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Passing a parameter to IN predicate of DB2 udf

P: n/a
Dear all,

I have encountered a problem in passing a VARCHAR parameter (which is a
list of accepted values) to the IN predicate of a DB2 user-defined
function.

For example, I have a table (mytable) storing ppl names & their
corresponding groups. I would like to create a UDF (myfunc) that select
a list of ppl names from (mytable) who belong to some dynamic choices
of groups. I have tried the following codings but it doesn't work if I
try to provide a list of designated choices of groups as a single
parameter.

Can anyone help? Thanks a lot!

Tracy

////Reference SQLs:

CREATE TABLE mytable (
name VARCHAR(10),
group CHAR(1)
);

INSERT into mytable values ('Peter','A');
INSERT into mytable values ('John','A');
INSERT into mytable values ('Mary','B');
INSERT into mytable values ('Susan','C');

CREATE FUNCTION myfunc (cgroup VARCHAR(20))
RETURNS TABLE
(
name VARCHAR(10)
)

LANGUAGE SQL
READS SQL DATA
NO EXTERNAL ACTION
DETERMINISTIC
RETURN

SELECT
name
FROM
mytable
where
group in (cgroup)
;
db2 "select * from mytable"
NAME GROUP
---------- -----
Peter A
John A
Mary B
Susan C

4 record(s) selected.
db2 "select * from table(myfunc(char('A'))) as t1"
NAME
----------
Peter
John

2 record(s) selected.
db2 "select * from table(myfunc(char('A,B'))) as t1"
NAME
----------

0 record(s) selected.
db2 "select * from table(myfunc(char('''A'',''B'''))) as t1"


NAME
----------

0 record(s) selected.

Mar 30 '06 #1
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10 Replies


P: n/a
Tracy wrote:
Dear all,

I have encountered a problem in passing a VARCHAR parameter (which is a
list of accepted values) to the IN predicate of a DB2 user-defined
function.

For example, I have a table (mytable) storing ppl names & their
corresponding groups. I would like to create a UDF (myfunc) that select
a list of ppl names from (mytable) who belong to some dynamic choices
of groups. I have tried the following codings but it doesn't work if I
try to provide a list of designated choices of groups as a single
parameter.

Can anyone help? Thanks a lot!

Tracy

////Reference SQLs:

CREATE TABLE mytable (
name VARCHAR(10),
group CHAR(1)
);

INSERT into mytable values ('Peter','A');
INSERT into mytable values ('John','A');
INSERT into mytable values ('Mary','B');
INSERT into mytable values ('Susan','C');

CREATE FUNCTION myfunc (cgroup VARCHAR(20))
RETURNS TABLE
(
name VARCHAR(10)
)

LANGUAGE SQL
READS SQL DATA
NO EXTERNAL ACTION
DETERMINISTIC
RETURN

SELECT
name
FROM
mytable
where
group in (cgroup)
;
db2 "select * from mytable"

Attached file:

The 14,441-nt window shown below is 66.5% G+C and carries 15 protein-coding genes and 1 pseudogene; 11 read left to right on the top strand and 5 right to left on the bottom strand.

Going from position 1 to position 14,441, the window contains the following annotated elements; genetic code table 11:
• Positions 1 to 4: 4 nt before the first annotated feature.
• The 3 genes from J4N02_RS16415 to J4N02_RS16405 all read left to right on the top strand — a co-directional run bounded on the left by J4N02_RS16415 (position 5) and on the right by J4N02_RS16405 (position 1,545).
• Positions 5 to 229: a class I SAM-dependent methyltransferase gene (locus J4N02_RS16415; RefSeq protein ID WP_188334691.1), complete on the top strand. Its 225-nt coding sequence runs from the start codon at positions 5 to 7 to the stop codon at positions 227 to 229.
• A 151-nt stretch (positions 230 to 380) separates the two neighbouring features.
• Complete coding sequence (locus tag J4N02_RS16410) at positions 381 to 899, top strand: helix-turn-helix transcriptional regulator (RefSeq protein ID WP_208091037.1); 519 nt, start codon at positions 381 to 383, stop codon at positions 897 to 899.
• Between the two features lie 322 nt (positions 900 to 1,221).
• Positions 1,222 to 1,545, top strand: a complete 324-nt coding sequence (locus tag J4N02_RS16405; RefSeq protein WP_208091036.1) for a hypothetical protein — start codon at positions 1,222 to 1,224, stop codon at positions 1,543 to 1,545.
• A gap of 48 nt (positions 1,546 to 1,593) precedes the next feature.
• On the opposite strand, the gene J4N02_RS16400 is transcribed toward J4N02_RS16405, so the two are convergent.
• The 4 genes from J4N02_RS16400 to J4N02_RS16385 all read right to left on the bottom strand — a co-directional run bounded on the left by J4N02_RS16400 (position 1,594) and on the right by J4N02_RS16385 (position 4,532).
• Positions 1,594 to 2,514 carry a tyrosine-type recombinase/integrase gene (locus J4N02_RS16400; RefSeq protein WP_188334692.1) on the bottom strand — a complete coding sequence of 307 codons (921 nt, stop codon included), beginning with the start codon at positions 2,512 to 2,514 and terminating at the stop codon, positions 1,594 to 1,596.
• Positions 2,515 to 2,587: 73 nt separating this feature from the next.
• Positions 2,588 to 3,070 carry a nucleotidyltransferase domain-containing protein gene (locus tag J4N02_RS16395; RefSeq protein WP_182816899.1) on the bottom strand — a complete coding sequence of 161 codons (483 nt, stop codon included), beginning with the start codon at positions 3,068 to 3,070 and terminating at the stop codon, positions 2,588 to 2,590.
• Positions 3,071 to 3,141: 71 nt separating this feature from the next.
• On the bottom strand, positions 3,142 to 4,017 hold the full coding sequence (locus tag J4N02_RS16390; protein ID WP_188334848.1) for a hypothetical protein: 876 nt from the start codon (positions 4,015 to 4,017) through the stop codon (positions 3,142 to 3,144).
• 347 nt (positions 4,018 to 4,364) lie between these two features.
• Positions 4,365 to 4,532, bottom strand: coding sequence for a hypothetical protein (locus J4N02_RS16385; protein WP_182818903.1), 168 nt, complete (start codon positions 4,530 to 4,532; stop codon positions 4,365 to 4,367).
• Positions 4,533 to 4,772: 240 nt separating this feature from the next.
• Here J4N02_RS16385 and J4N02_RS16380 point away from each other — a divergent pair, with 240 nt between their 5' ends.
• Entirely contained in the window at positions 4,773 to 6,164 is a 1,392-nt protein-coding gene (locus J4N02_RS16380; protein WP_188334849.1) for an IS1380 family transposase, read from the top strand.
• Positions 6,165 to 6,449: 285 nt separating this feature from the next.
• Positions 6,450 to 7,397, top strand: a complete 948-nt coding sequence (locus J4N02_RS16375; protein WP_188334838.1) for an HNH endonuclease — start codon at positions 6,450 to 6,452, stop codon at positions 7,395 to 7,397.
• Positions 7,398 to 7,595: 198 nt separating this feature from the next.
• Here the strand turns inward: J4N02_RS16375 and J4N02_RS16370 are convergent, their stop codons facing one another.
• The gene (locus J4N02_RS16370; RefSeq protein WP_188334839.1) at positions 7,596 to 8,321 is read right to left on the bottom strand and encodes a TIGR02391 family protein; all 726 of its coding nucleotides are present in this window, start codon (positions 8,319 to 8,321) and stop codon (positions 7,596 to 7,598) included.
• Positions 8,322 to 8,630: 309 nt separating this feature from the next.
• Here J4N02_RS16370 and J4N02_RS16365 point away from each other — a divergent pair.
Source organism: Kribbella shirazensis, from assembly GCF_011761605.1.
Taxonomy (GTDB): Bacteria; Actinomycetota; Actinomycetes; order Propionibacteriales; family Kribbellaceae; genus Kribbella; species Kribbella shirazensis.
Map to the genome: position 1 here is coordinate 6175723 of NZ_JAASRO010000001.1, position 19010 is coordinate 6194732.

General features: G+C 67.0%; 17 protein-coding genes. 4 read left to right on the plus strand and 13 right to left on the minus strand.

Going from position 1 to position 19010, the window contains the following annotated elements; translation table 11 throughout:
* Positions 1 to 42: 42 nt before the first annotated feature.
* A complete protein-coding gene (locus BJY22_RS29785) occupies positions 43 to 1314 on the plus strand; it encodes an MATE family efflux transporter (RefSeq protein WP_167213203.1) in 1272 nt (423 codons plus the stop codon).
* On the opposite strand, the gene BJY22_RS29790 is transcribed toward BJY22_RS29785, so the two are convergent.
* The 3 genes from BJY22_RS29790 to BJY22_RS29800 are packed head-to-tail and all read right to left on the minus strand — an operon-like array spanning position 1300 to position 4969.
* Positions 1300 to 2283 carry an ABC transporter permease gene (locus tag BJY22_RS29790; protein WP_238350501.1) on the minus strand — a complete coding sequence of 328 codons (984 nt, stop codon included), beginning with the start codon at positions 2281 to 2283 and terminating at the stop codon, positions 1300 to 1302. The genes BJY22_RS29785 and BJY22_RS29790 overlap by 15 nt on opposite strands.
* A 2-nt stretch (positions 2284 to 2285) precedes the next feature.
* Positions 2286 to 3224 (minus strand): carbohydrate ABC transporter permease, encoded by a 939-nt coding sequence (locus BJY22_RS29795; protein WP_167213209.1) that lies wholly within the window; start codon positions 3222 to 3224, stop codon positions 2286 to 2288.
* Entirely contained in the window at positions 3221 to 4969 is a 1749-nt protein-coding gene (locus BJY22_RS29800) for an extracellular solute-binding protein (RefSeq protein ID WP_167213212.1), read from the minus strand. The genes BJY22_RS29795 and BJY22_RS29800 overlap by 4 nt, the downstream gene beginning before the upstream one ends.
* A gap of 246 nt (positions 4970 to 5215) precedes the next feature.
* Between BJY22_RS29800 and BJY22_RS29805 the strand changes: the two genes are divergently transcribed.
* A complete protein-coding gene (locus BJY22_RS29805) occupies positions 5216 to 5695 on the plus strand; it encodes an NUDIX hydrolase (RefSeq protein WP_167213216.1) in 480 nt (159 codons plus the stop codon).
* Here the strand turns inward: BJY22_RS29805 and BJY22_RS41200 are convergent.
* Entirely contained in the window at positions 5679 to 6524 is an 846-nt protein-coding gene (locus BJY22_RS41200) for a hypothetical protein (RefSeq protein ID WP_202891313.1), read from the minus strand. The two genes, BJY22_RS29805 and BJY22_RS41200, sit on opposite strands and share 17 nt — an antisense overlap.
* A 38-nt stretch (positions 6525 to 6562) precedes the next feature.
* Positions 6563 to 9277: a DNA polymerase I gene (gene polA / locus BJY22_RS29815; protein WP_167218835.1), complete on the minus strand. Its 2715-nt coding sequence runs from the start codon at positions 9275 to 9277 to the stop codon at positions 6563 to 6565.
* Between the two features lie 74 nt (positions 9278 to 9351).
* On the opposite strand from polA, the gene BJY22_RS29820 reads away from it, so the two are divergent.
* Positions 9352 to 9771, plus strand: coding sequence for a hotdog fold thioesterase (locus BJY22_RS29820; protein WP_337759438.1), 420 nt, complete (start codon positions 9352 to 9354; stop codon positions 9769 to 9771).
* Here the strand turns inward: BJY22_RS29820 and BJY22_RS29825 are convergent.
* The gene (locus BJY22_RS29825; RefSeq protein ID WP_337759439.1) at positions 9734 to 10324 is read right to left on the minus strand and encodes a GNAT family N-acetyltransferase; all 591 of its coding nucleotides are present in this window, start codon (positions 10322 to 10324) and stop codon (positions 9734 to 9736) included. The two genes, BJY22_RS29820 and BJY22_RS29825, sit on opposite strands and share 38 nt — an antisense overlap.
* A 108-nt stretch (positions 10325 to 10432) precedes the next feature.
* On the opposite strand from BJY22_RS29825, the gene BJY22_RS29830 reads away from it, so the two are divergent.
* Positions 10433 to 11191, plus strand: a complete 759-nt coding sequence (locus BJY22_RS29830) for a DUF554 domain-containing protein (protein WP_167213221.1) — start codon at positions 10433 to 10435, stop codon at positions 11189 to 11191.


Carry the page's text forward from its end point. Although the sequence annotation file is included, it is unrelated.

NAME GROUP
---------- -----
Peter A
John A
Mary B
Susan C

4 record(s) selected.
db2 "select * from table(myfunc(char('A'))) as t1"


NAME
----------
Peter
John

2 record(s) selected.
db2 "select * from table(myfunc(char('A,B'))) as t1"


NAME
----------

0 record(s) selected.
db2 "select * from table(myfunc(char('''A'',''B'''))) as t1"

The in list sees the parameter as a single VARCHAR, not as a list of
strings. Th eeasiest way to get where you want to be is to use dynamic
SQL which is allowed in SQL Procedures only:

CREATE PROCEDURE myproc(IN cgroup VARCHAR(20))
BEGIN
DECLARE curtxt VARCHAR(1000);
DECLARE stmt STATEMENT;
DECLARE cur CURSOR WITH RETURN FOR stmt;
SET curtxt = 'SELECT * FROM mytab WHERE group IN (' || cgroup || ')';
PREPARE stmt;
OPEN cur;
END

CALL myproc('''A'', ''B''')

If your groups have a fixed length (say single character for simplicity)
and you want to stick with pure SQL you can try this:

CREATE FUNCTION myfun(cgroup VARCHAR(20))
RETURNS TABLE(name VARCHAR(10))
RETURN
WITH rec(name, num)
AS SELECT name, 1
FROM mytab WHERE group = substr(cgroup, 1, 1)
UNION ALL
SELECT mytab.name, num + 1
FROM mytab, rec
WHERE group = substr(cgroup, NULLIF(num+1, LENGTH(cgroup)), 1)
SELECT name from rec;

SELECT * FROM TABLE(myfun('AB')) AS F;

--
Serge Rielau
DB2 Solutions Development
IBM Toronto Lab
Mar 30 '06 #2

P: n/a
Serge Rielau wrote:
Tracy wrote:
Dear all,

I have encountered a problem in passing a VARCHAR parameter (which is a
list of accepted values) to the IN predicate of a DB2 user-defined
function.

For example, I have a table (mytable) storing ppl names & their
corresponding groups. I would like to create a UDF (myfunc) that select
a list of ppl names from (mytable) who belong to some dynamic choices
of groups. I have tried the following codings but it doesn't work if I
try to provide a list of designated choices of groups as a single
parameter.

Can anyone help? Thanks a lot!

Tracy

////Reference SQLs:

CREATE TABLE mytable (
name VARCHAR(10),
group CHAR(1)